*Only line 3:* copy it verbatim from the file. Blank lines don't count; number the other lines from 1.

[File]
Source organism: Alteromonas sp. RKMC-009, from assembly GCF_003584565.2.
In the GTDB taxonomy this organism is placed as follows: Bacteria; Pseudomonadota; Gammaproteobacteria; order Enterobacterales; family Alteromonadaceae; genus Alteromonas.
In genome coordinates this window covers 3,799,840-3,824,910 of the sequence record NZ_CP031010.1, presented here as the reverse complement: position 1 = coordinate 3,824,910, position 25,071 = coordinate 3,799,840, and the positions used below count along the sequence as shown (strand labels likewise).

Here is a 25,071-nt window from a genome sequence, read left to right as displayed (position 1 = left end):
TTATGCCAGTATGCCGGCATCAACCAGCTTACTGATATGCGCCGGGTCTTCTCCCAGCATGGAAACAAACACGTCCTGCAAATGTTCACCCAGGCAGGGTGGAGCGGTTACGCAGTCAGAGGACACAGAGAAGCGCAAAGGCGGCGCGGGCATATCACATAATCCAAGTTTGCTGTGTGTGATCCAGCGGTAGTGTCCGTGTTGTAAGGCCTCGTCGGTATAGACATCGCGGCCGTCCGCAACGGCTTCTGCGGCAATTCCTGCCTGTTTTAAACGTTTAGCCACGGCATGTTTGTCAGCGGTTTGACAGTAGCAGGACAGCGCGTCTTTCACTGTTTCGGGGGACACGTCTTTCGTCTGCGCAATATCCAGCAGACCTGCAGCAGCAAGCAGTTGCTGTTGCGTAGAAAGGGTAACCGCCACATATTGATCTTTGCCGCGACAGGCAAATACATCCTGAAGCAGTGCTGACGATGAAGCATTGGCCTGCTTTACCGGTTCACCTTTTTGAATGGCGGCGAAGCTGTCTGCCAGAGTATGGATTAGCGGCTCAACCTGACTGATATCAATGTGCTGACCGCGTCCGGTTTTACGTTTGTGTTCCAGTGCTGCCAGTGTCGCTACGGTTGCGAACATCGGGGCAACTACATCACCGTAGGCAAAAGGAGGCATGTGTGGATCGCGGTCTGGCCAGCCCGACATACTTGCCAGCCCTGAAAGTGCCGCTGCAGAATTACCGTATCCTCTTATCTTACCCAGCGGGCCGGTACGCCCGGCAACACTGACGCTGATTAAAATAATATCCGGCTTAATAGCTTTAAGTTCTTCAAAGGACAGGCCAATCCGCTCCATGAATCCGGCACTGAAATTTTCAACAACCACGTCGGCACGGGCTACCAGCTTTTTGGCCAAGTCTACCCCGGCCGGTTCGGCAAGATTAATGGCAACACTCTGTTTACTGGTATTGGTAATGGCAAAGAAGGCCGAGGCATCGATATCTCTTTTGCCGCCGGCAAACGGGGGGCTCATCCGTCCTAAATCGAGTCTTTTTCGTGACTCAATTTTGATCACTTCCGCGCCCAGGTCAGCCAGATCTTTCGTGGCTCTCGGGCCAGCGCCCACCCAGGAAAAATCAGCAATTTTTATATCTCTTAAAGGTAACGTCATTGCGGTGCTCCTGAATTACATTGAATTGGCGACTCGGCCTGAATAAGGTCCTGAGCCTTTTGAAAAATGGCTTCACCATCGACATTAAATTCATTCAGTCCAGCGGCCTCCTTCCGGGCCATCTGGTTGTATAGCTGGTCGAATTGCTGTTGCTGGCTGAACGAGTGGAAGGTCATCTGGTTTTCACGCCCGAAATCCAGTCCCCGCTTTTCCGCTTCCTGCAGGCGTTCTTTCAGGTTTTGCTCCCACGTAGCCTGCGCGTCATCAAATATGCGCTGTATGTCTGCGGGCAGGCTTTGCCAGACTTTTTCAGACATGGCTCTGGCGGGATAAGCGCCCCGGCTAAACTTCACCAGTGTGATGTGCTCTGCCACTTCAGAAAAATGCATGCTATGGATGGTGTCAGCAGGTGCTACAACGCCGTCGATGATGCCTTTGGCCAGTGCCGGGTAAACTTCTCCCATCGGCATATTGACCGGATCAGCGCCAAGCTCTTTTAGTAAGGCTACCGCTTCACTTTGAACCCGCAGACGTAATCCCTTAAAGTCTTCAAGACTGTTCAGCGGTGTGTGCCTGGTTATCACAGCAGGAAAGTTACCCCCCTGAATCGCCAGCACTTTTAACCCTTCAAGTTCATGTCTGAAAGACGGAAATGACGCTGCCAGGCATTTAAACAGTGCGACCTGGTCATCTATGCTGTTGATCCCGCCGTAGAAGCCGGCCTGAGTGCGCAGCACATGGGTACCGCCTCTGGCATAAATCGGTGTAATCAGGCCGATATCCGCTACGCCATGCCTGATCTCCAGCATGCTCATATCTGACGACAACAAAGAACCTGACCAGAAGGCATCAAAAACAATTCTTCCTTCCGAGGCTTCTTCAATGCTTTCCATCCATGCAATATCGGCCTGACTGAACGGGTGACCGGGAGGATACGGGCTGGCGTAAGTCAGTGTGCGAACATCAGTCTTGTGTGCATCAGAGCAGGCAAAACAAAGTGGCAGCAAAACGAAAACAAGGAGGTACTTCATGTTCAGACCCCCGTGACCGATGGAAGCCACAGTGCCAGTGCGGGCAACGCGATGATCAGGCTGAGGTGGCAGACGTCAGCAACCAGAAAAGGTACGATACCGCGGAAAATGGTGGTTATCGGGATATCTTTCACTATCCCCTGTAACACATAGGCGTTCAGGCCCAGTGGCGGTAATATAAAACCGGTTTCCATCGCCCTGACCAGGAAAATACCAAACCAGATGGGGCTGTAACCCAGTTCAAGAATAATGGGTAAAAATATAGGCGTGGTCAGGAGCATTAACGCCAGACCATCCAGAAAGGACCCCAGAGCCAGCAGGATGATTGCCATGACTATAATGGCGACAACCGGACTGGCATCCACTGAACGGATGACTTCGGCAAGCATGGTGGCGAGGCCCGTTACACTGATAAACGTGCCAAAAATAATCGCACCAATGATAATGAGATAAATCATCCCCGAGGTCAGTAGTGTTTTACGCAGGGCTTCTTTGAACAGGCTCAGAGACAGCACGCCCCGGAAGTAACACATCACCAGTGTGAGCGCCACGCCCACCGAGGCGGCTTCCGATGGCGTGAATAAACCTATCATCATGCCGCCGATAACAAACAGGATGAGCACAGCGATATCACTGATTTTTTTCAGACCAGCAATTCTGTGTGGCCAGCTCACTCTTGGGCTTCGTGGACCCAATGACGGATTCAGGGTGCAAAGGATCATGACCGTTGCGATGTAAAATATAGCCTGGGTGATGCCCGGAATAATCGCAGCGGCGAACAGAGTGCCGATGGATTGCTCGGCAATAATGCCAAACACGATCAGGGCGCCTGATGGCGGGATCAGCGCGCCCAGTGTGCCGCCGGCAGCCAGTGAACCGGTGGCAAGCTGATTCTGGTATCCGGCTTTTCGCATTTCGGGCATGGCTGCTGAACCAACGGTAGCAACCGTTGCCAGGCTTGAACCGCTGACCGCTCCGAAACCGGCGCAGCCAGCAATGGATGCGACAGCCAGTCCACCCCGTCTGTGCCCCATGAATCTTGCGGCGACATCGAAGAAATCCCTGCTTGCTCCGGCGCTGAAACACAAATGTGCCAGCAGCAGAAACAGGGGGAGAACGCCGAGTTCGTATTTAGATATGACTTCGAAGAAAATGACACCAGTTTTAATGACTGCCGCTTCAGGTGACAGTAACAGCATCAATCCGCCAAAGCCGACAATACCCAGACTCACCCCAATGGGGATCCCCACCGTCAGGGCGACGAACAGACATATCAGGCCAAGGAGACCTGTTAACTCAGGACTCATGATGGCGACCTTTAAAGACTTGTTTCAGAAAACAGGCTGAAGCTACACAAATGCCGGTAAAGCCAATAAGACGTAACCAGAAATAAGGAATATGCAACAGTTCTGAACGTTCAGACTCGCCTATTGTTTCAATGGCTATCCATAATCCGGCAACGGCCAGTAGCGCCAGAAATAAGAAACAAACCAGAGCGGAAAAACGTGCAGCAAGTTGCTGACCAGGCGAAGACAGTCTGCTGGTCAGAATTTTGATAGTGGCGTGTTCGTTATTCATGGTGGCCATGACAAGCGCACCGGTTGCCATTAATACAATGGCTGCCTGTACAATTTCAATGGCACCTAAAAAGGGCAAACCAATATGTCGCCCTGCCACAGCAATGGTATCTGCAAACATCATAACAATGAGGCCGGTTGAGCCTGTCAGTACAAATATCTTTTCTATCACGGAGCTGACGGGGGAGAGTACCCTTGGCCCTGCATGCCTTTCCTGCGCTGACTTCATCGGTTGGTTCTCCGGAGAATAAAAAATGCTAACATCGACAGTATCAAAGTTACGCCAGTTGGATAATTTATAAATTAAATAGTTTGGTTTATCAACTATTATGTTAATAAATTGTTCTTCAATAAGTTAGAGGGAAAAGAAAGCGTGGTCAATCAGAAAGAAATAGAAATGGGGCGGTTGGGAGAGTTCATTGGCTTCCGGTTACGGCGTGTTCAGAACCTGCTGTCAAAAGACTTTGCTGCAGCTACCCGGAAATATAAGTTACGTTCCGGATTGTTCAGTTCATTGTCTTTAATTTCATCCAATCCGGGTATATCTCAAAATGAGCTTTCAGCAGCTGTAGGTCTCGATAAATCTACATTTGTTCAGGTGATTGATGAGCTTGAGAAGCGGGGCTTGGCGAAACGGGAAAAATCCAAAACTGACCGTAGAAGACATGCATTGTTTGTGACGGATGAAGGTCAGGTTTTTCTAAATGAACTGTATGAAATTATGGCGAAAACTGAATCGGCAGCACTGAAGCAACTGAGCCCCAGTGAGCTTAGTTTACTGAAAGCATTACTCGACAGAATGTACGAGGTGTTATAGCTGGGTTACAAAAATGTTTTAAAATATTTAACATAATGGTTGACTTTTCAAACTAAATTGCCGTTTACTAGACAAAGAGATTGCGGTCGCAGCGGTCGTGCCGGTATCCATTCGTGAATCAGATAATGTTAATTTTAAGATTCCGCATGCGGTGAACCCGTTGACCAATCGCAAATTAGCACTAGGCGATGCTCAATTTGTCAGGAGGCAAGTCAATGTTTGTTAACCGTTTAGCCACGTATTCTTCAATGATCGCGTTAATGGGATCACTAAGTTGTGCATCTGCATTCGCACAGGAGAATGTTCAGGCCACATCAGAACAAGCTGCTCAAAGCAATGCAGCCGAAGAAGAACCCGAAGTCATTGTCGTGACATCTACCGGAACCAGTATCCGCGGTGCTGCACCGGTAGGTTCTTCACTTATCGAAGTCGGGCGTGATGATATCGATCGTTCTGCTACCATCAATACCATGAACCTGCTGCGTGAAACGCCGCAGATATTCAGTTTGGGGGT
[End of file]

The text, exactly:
In genome coordinates this window covers 3,799,840-3,824,910 of the sequence record NZ_CP031010.1, presented here as the reverse complement: position 1 = coordinate 3,824,910, position 25,071 = coordinate 3,799,840, and the positions used below count along the sequence as shown (strand labels likewise).